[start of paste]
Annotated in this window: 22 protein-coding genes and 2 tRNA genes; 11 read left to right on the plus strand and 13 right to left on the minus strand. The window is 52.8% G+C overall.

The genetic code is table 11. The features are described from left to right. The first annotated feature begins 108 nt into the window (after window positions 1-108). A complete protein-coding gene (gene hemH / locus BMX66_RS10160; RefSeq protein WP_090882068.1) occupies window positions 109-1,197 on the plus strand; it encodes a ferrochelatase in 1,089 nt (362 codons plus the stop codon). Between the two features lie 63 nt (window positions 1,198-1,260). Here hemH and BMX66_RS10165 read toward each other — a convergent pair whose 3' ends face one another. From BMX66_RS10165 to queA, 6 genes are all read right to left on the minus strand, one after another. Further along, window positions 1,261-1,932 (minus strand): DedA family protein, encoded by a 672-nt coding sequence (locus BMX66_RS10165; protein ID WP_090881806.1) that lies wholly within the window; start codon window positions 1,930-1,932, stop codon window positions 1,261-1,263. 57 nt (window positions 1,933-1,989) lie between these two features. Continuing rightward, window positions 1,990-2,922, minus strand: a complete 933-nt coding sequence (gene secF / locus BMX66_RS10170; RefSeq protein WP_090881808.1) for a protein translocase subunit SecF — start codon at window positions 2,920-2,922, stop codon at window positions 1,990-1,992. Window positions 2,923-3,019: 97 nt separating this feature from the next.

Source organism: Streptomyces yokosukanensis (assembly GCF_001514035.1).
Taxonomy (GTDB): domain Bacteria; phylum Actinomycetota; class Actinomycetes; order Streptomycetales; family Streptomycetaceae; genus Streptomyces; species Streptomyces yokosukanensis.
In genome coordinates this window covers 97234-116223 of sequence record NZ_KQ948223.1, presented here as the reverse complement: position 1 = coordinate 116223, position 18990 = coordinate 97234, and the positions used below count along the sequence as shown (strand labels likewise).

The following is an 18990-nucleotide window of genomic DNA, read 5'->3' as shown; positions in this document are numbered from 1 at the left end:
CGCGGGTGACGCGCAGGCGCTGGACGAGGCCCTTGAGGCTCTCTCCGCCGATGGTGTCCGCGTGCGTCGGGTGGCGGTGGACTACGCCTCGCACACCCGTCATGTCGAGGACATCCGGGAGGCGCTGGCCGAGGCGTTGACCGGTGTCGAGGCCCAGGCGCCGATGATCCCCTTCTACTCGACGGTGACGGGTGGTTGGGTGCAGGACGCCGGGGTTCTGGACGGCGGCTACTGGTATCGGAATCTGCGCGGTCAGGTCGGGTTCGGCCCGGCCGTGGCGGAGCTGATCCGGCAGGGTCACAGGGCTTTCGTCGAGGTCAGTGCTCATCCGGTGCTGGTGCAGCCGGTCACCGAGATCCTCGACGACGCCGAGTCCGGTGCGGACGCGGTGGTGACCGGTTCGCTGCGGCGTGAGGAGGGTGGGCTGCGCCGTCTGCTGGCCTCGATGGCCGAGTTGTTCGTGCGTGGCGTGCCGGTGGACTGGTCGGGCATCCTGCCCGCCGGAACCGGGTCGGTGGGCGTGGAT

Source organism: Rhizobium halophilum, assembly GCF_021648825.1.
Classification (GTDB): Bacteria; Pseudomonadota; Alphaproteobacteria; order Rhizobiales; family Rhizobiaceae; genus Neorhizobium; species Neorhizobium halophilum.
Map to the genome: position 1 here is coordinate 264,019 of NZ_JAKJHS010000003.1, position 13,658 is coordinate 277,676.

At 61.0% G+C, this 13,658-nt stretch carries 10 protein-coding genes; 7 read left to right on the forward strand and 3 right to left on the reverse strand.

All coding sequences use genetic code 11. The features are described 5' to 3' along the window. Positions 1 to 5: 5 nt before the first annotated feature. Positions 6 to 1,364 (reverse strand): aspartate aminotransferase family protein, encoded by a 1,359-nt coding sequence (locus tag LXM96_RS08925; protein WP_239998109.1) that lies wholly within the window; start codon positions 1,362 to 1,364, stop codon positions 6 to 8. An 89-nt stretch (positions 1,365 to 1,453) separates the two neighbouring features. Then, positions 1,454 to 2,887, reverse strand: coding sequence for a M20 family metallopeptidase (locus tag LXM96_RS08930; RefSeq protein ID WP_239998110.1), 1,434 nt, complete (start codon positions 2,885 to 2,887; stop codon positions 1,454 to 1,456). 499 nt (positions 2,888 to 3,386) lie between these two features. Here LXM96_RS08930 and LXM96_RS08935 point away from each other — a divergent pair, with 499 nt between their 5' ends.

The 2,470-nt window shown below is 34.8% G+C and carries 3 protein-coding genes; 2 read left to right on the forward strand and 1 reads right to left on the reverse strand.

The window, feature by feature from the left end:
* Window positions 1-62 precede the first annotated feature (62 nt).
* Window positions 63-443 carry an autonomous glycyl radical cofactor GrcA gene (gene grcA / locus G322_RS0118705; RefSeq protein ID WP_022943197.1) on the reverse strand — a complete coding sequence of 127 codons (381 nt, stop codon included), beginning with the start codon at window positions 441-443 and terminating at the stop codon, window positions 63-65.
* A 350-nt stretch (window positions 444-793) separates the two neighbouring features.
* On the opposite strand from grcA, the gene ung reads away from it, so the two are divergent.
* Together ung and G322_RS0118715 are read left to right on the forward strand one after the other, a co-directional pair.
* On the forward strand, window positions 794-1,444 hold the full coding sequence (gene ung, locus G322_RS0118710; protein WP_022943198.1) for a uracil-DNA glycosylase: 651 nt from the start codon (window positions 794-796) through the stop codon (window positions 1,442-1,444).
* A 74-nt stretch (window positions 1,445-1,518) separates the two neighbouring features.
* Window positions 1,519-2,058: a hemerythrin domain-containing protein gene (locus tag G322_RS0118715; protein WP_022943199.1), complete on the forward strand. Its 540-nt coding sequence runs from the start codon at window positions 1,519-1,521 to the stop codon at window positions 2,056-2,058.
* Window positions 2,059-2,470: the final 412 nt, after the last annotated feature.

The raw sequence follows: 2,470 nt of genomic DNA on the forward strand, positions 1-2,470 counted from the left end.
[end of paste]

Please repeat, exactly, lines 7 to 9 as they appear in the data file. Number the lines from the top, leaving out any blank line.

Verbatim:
CGCGGGTGACGCGCAGGCGCTGGACGAGGCCCTTGAGGCTCTCTCCGCCGATGGTGTCCGCGTGCGTCGGGTGGCGGTGGACTACGCCTCGCACACCCGTCATGTCGAGGACATCCGGGAGGCGCTGGCCGAGGCGTTGACCGGTGTCGAGGCCCAGGCGCCGATGATCCCCTTCTACTCGACGGTGACGGGTGGTTGGGTGCAGGACGCCGGGGTTCTGGACGGCGGCTACTGGTATCGGAATCTGCGCGGTCAGGTCGGGTTCGGCCCGGCCGTGGCGGAGCTGATCCGGCAGGGTCACAGGGCTTTCGTCGAGGTCAGTGCTCATCCGGTGCTGGTGCAGCCGGTCACCGAGATCCTCGACGACGCCGAGTCCGGTGCGGACGCGGTGGTGACCGGTTCGCTGCGGCGTGAGGAGGGTGGGCTGCGCCGTCTGCTGGCCTCGATGGCCGAGTTGTTCGTGCGTGGCGTGCCGGTGGACTGGTCGGGCATCCTGCCCGCCGGAACCGGGTCGGTGGGCGTGGAT

Source organism: Rhizobium halophilum, assembly GCF_021648825.1.
Classification (GTDB): Bacteria; Pseudomonadota; Alphaproteobacteria; order Rhizobiales; family Rhizobiaceae; genus Neorhizobium; species Neorhizobium halophilum.